Can you believe that summer is here? 😮 It still feels like I was in Iceland last week. How on Earth has time zipped by so quickly??
Since a new season has begun, it’s time for an update on the past season’s creative happenings. And after a winter where I struggled with anxiety for a few weeks and my confidence in my writing hit rock-bottom, I’m happy to say that spring was a more productive, inspiring, and emotionally healthy season. It wasn’t free of bumps, but I’m moving forward and focused on new projects.
New projects?? What about The Keeper’s Curse? Or the novella? Yeah… I’ll explain what’s happening with them, too. But first…
The 2017 Iceland Writers Retreat
Two-and-a-half months have passed since IWR, and I’m still dazzled from it. Every expression of joy for being there doesn’t do the experience justice. IWR changed me as a person and as a writer, even if in subtle ways; and given how stressed out and anxious I was in the month leading up to the retreat, the timing couldn’t have been better. So if you’re reading this and you were one of the GoFundMe donors who helped me finance my trip… thank you so, so much. ❤
I’ve written three articles about my IWR experience since then. Each post was for a different publication and covered its own angle on the trip. If you missed them before, here’s your change to catch up:
- “#5onFri: Five Reasons to Attend the Iceland Writers Retreat” (DIY MFA)
- “How Waterfalls and the Iceland Writers Retreat Restored One Writer’s Faith in Her Craft” (Iceland Writers Retreat)
- “Using Real-World Locations to Ground Your Story’s Setting” (Writers Helping Writers)
What I’ve Been Writing
After coming home from Iceland, I was clear-headed enough to make a decision about The Keeper’s Curse. The reality is, Draft #4 will require a major rewrite to fix several plotting and worldbuilding issues… and I still don’t feel confident that I can do it without making the story or its world a bigger mess. Parts of it do work, and most of my beta-readers liked the story. But after realizing I’ve been blind to some significant problems for 4 years and three drafts, I’d rather take what I’ve learned from this experience and do my best to apply to a new story.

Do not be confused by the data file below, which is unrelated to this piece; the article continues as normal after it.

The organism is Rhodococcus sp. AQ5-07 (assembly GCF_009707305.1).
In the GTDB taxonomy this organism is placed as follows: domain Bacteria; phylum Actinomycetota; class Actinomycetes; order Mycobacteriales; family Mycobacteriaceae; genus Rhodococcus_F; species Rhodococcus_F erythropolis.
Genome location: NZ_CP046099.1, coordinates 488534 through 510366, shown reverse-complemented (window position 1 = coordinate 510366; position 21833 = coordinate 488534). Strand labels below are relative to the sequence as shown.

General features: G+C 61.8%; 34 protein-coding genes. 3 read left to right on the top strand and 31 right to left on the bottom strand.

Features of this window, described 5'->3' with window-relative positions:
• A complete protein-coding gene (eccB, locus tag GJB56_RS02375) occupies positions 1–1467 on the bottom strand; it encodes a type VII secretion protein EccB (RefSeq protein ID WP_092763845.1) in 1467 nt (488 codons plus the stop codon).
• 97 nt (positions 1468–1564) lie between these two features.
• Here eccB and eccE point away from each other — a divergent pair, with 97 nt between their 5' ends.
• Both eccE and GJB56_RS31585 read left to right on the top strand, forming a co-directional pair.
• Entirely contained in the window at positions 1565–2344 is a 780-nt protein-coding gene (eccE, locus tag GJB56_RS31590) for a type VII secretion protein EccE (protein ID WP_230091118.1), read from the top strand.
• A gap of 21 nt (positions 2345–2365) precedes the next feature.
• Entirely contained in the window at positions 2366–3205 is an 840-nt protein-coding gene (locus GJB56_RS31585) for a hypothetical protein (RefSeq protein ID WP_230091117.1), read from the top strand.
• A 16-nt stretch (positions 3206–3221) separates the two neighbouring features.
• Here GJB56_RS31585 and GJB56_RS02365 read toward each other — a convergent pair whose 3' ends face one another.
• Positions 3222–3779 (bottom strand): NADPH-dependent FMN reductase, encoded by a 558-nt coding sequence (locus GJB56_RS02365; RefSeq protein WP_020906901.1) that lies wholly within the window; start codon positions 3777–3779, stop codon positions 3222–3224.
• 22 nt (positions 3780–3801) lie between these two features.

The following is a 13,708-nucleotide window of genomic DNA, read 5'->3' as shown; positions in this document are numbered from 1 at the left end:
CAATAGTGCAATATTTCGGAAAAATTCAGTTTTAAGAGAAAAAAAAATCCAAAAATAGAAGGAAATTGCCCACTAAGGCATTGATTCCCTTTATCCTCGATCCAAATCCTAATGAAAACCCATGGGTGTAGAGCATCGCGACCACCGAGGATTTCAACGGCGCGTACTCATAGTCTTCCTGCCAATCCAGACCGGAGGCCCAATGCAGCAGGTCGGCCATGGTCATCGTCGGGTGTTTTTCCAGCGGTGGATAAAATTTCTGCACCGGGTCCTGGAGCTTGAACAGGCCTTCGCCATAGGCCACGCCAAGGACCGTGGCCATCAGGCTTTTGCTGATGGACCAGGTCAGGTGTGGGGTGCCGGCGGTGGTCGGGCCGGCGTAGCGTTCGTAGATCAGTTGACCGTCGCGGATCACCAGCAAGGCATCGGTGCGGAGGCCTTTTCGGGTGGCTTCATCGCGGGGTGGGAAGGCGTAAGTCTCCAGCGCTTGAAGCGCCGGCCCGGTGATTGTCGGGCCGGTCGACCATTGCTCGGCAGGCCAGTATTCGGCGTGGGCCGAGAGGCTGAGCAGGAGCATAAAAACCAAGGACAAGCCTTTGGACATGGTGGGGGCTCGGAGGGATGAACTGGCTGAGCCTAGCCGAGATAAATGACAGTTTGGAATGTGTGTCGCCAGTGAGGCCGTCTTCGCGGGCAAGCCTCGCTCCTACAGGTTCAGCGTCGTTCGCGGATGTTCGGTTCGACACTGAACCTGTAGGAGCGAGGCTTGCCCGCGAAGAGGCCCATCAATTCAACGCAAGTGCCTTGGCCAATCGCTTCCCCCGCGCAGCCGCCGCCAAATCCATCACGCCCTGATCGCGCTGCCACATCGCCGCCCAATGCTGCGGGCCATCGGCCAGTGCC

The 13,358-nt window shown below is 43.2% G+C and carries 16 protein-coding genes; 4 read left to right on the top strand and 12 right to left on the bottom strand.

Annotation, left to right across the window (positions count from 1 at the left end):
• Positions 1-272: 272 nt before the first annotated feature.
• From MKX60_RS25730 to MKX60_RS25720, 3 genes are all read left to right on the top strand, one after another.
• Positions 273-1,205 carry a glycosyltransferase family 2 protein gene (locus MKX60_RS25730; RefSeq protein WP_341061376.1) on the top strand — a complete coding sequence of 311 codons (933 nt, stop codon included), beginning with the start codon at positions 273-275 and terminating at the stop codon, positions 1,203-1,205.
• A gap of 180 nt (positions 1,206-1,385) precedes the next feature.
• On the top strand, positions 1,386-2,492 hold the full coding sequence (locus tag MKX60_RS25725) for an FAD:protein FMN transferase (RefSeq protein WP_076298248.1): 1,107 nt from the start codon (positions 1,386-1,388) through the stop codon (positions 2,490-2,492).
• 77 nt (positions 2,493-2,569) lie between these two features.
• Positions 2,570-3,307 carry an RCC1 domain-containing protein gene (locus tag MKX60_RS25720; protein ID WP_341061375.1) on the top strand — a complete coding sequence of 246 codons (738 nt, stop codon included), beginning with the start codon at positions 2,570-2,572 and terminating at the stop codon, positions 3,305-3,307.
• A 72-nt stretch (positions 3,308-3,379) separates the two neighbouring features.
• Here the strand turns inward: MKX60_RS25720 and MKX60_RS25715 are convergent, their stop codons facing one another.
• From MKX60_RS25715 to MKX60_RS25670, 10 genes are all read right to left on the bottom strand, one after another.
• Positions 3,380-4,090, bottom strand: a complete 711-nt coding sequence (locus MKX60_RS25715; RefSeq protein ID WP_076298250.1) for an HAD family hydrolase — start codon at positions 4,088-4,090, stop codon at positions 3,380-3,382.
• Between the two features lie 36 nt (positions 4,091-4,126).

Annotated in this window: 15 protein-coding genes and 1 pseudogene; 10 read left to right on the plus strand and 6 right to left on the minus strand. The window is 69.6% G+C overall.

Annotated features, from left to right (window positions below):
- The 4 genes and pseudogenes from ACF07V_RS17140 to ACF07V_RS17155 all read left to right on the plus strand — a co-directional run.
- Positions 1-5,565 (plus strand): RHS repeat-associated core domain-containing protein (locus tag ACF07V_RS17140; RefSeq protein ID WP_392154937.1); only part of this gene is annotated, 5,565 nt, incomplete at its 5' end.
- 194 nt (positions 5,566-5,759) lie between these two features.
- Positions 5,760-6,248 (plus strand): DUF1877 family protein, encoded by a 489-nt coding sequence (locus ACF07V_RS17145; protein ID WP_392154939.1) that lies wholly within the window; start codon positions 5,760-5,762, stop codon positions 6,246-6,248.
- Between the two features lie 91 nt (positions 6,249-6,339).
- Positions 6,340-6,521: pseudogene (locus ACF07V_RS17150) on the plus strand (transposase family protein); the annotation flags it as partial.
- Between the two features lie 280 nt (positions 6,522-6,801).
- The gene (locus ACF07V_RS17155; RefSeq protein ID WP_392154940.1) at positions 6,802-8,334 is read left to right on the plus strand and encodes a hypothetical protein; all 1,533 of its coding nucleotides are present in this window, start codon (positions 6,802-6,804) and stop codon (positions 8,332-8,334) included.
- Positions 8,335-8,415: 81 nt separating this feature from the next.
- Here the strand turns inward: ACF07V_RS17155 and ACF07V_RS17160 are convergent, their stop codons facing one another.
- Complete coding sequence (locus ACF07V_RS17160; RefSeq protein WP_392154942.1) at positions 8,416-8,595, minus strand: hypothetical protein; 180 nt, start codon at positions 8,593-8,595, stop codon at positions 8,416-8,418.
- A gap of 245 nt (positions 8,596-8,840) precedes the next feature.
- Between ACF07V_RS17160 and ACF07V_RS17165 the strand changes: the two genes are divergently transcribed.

So, yes, TKC (as well as its prequel novella) is on hold. I’m not pitching it at Writer’s Digest Conference this summer (more on that shortly), and I’m not setting a timetable for returning to it. So what have I been working on all spring long? Let me break it down by project type:
The New WIP: I’m almost 20,000 words into Draft #1 of Storm, the story I mentioned during the previous Creativity Corner. It’s very different from TKC, from the type of fantasy (YA / New Adult magical realism instead of YA epic fantasy) to the protagonist’s personality and struggles. I’m also picturing a diverse cast of supporting characters, so part of my research will be talking to people and doing my due diligence to avoid writing an unintentionally insensitive story. It’s been intimidating, since I’m not always comfortable approaching people (even close friends) with such questions. But it’s more important for me to educate myself so that I can portray these characters (and the people they represent) with the accuracy and respect they deserve, and I know I’ll learn a great deal from the interviewees and from the process itself.
Until I finish said research on those characters, I’m working on other scenes or chapters that I’m more prepared to write. And so far, it’s been therapeutic to write. I could list the reasons why, but in short I feel more at home with this story (especially with the writing style, even though I’m trying not to place too much emphasis on it during Draft #1) than I did with TKC. But this draft is still in its infancy, and there’s a long way to go, so we’ll see what happens over the summer.
Research for Other Stories: Part of why I’d gone to the Iceland Writers Retreat was to visit the country that had inspired the northern latitudes for TKC’s story world. And though TKC is on hold now, I’m still enchanted with the idea of a fictional setting that’s similar to Iceland. So, on a casual basis, I’m dabbling in research on the island’s geography, geology, and climate. I’m not sure where this will lead, and I’ve yet to figure out the world’s fantastical elements. But with Storm as my priority, I’m in no hurry to make those decisions. All I know for certain is I’m already enjoying the research immensely. (Then again, why wouldn’t I enjoy reading about Iceland? *wink*)
Poetry: On top of all that, I’ve started writing poetry again. Somehow the faucet turned off when I started working on TKC 4 years ago. Now it’s back on, and no doubt it was influenced by my sharing one of my published poems during a “Music & Literature” class at the Iceland Writers Retreat, and also by my new poem-reading habit at bedtime. I’ve also picked several previously unpublished poems to edit and, along with the newer pieces, possibly send to journals for publication. This will take some time, but now that the tap is running again, it’s impossible to ignore it. As I often say, we’ll see what happens.
What I’ve Been Listening To While Writing
Like with my past stories, music has already become an integral part of the writing process for Storm. And if there’s truth to the saying “Variety is the spice of life,” then this is going to be one “flavorful” playlist. (*lol*) Here are some of the songs I’ve listened to so far during Draft #1: